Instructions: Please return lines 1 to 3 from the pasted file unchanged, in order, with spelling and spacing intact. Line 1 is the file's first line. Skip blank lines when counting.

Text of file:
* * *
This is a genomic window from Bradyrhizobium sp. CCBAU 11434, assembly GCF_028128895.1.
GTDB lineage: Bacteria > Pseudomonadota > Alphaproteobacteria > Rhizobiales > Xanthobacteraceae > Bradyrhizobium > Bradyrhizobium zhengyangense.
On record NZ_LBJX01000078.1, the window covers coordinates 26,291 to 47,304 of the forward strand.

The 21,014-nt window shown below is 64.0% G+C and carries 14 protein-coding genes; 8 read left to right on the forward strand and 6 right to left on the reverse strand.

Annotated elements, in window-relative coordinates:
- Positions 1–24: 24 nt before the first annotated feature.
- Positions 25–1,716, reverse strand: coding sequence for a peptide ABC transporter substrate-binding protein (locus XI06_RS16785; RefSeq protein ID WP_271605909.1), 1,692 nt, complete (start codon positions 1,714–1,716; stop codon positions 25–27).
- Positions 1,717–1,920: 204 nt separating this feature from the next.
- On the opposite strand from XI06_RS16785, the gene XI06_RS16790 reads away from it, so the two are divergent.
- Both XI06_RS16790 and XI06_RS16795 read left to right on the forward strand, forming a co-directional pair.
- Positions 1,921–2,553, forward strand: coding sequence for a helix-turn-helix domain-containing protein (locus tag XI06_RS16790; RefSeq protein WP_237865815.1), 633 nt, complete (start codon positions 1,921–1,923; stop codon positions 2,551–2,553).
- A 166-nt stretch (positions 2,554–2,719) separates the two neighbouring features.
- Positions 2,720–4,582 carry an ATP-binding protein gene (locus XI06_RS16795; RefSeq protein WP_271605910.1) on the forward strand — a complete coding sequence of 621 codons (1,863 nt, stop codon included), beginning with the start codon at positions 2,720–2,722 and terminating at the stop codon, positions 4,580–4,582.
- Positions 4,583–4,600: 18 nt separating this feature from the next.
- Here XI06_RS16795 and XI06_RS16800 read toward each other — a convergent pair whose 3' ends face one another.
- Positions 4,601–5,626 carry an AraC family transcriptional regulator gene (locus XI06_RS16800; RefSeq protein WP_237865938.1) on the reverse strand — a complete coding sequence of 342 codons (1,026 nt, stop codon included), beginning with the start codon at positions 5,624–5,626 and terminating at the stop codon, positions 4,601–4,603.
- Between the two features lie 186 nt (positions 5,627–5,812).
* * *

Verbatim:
This is a genomic window from Bradyrhizobium sp. CCBAU 11434, assembly GCF_028128895.1.
GTDB lineage: Bacteria > Pseudomonadota > Alphaproteobacteria > Rhizobiales > Xanthobacteraceae > Bradyrhizobium > Bradyrhizobium zhengyangense.
On record NZ_LBJX01000078.1, the window covers coordinates 26,291 to 47,304 of the forward strand.